The Port of Los Angeles has already met or exceeded its 2023 goals for reducing harmful diesel emissions, but will continue to promote zero- and near-zero-emission technologies to achieve further reductions in the coming years, according to the port’s inventory of air emissions report for 2018.
The 2018 emissions inventory report shows Los Angeles has met or exceeded its 2023 goals in all categories of so-called health-risk pollutants. Those goals are a 77 percent reduction in diesel particulate matter, a 93 percent decline in sulfur oxide, and a 59 percent decrease in nitrogen oxide emissions.
The port also has targeted greenhouse gas (GHG) emission reductions of 40 percent below 1990 levels by 2030 and 80 percent below 1990 levels by 2050. GHG reduction goals were added to the Los Angeles-Long Beach Clean Air Action Plan (CAAP) in the 2017 update of the document.
The GHG goals are more aggressive than those set by the International Maritime Organization’s (IMO's) initial goals for decarbonizing ocean-going vessels, which call for a 40 percent reduction in GHG emissions from 2008 levels by 2030, and a 50 percent reduction by 2050. A coalition of 70 public and private organizations from 14 countries — including Maersk Line, the world’s largest container carrier, and Kuehne + Nagel, the largest international ocean freight forwarder — on Monday announced a newly formed coalition that aims to develop a commercially viable zero-emission cargo ship by 2030 in order to meet the IMO goals. The announcement came on the same day as a separate pledge from K + N to ensure all its less-than-container-load (LCL) shipments will be carbon neutral from 2020 onward. Maersk has previously committed to having a fully decarbonized fleet by 2050, not through offsets.
The largest United States container port is collaborating with the neighboring Port of Long Beach, which last week published its own 2018 inventory of emissions, to deploy zero-emission technologies in the port complex. The Long Beach report also noted that the port has attained or surpassed the standards set for 2023.
The ports’ joint Clean Air Action Plan of 2006 sets goals of achieving zero emissions from cargo-handling equipment (CHE) by 2030, and heavy-duty trucks by 2035. The ports are encouraging the development and adoption of the cleanest commercially available technologies. In conjunction with state and federal agencies, the ports are providing grant funding and participating in pilot projects for cargo-handling equipment, vessels, trucks, locomotives, and harbor craft.
Los Angeles said it is leading or participating in 16 projects to demonstrate zero- or near zero-emission technologies and alternate fuels for cargo-handling equipment, such as forklifts, yard tractors, top handlers, and rubber-tired gantry cranes (RTGs). Pilot projects also include emissions-control equipment for vessels and harbor craft.
The CAAP emission reductions are benchmarked from levels recorded in 2005. “Even as cargo has increased 26 percent since the baseline year of 2005, we’ve sustained the remarkable clean air gains we’ve made since then,” said Gene Seroka, executive director of the Port of Los Angeles.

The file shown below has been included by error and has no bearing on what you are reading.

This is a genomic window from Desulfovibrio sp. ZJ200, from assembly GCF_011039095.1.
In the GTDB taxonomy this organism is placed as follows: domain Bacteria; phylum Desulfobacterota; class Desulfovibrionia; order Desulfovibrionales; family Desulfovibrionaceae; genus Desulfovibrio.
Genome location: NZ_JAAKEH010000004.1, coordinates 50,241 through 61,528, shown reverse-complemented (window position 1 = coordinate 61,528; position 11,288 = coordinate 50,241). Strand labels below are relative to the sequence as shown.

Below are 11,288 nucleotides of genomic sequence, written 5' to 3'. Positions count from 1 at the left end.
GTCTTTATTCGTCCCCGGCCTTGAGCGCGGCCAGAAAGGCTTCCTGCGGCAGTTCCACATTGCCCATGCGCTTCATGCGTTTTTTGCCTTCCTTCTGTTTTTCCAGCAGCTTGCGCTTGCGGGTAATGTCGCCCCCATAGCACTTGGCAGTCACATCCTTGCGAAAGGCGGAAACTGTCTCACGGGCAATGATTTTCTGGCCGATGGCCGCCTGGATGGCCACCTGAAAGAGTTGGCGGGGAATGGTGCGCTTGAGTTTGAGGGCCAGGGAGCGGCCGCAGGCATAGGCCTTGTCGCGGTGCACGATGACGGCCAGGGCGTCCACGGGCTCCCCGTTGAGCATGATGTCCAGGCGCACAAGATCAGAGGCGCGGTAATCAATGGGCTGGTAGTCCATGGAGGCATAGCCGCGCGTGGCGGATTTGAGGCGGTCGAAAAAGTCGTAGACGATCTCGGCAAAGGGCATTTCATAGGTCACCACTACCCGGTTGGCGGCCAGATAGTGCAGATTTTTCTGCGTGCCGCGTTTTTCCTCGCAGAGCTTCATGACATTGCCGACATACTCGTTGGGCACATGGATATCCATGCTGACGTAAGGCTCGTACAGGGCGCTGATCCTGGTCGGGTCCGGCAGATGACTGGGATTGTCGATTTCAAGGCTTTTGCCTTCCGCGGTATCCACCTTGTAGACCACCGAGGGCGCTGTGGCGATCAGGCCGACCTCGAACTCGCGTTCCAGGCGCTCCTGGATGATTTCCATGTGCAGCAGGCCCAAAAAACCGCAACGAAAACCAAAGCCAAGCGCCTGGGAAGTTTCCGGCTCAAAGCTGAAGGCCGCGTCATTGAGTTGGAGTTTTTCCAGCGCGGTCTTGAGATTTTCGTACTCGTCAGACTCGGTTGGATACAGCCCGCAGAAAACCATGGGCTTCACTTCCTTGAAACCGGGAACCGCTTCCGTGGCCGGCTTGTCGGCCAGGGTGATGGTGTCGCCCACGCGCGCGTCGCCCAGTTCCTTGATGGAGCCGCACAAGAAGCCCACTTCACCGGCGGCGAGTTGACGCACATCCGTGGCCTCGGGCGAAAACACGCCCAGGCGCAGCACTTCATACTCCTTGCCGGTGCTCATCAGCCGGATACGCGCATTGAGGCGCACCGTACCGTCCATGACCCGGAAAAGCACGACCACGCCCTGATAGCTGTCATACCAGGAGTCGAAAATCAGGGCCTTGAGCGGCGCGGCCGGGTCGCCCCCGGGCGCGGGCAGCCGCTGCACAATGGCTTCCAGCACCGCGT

Trending toward cleaner vessels, trucks, CHE
At many ports, container lines are deploying newer, larger, cleaner vessels, which enable them to carry growing container volumes with fewer vessel calls and lower per-container emissions. Ships are the largest single source of harmful non-GHG emissions, generating more than 30 percent of the pollutants in Los Angeles, according to the port. Ongoing strategies to reduce emissions from ships include the port’s vessel-speed reduction program, plugging vessels at berth into shoreside electric power, use of cleaner-burning fuel, and offering incentives for deploying newer, cleaner vessels.
Achieving zero emissions from trucks will be challenging, and the ports of Los Angeles and Long Beach have therefore set a target date of 2035. The intention is to encourage transition of the harbor drayage fleet to battery-powered vehicles as they become commercially feasible.
Technology developments for CHE have produced a number of options for emission reductions. The ports’ joint 2018 Feasibility Assessment for CHE, which was also released last week, stated there are about 3,500 cargo-handling units in the port complex, and 70 percent are powered by relatively large diesel engines that emit high levels of air pollutants. The ports’ key targets for reducing diesel emissions from CHE are for yard tractors, top handlers, rubber-tired gantry cranes, and large-capacity forklifts.
The goal is to transition many of those units to zero- or near zero-emission models over the next three years, based upon commercial availability, technical viability, operational feasibility, availability of infrastructure and fuel, and economic workability. Near-zero-emission fuels such as natural gas, and zero-emission technologies such as battery-powered units and grid-electric powered units, are either in production or are well along the development curve, which allowed the ports to set a more ambitious goal for zero emissions from CHE by 2030.